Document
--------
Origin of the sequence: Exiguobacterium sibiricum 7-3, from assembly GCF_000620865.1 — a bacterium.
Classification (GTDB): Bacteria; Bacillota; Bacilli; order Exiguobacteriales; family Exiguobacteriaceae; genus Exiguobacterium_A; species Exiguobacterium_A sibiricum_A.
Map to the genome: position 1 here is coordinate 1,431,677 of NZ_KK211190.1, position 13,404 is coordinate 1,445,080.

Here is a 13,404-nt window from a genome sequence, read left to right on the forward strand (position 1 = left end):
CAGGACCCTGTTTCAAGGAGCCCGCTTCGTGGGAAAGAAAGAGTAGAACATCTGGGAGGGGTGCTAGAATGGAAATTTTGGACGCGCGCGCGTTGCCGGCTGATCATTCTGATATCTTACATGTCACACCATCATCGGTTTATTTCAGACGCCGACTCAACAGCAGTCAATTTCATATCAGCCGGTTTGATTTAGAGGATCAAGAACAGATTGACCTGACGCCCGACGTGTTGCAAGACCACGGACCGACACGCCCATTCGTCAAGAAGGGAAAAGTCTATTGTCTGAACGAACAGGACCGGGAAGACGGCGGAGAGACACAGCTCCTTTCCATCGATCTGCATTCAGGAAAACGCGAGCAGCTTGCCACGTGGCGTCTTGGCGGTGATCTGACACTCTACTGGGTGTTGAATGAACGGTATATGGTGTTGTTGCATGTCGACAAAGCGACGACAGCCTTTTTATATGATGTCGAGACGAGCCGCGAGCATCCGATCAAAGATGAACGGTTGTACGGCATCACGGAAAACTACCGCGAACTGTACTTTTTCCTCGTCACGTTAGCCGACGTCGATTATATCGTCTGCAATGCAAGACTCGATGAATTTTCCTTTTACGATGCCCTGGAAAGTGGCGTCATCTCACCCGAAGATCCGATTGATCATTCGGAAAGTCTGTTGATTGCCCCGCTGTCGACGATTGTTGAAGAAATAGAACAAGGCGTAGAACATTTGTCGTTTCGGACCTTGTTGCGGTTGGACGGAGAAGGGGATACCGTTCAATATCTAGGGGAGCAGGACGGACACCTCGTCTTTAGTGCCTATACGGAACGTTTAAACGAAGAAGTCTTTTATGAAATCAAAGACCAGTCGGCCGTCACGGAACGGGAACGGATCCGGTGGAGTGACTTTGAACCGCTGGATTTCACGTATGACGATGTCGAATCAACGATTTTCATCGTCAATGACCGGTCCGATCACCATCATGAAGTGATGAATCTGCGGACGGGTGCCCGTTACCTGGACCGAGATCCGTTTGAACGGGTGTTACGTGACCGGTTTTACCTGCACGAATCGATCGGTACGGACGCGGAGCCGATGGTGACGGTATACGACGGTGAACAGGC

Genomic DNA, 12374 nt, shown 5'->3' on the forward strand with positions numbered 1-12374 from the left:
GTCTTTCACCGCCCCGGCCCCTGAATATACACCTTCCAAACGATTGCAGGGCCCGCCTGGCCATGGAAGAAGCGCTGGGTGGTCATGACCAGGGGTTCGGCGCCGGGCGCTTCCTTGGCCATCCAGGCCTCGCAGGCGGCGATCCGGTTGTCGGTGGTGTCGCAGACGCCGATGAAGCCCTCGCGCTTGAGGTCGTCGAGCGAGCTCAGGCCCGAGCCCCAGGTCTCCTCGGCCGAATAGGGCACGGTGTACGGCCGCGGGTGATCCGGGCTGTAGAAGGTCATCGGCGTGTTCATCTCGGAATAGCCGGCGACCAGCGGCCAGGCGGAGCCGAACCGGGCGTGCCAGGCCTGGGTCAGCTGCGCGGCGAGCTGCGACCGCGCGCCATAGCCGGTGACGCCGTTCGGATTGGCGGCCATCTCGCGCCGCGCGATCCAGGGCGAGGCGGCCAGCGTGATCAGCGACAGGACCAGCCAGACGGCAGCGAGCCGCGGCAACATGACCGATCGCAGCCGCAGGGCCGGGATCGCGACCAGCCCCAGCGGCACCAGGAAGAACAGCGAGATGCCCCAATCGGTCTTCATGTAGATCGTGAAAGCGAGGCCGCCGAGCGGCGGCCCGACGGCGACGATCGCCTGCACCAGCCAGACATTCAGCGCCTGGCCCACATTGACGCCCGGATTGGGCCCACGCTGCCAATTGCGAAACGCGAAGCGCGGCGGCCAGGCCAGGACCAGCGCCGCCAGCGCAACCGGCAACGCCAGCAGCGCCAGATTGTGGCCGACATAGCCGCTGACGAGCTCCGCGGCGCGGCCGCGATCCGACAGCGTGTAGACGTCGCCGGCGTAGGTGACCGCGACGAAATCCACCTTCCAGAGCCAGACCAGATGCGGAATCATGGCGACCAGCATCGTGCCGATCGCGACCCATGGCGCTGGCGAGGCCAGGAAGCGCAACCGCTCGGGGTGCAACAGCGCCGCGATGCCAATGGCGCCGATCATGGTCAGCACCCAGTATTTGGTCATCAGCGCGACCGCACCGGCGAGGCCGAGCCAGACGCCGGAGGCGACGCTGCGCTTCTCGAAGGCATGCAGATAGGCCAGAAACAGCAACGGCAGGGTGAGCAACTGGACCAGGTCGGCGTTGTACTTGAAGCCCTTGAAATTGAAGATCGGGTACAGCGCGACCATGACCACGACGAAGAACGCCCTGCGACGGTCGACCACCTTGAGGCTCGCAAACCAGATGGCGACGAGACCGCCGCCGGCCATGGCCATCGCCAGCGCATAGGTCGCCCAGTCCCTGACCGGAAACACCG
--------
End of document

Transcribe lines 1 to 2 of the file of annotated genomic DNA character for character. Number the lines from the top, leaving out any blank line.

Origin of the sequence: Exiguobacterium sibiricum 7-3, from assembly GCF_000620865.1 — a bacterium.
Classification (GTDB): Bacteria; Bacillota; Bacilli; order Exiguobacteriales; family Exiguobacteriaceae; genus Exiguobacterium_A; species Exiguobacterium_A sibiricum_A.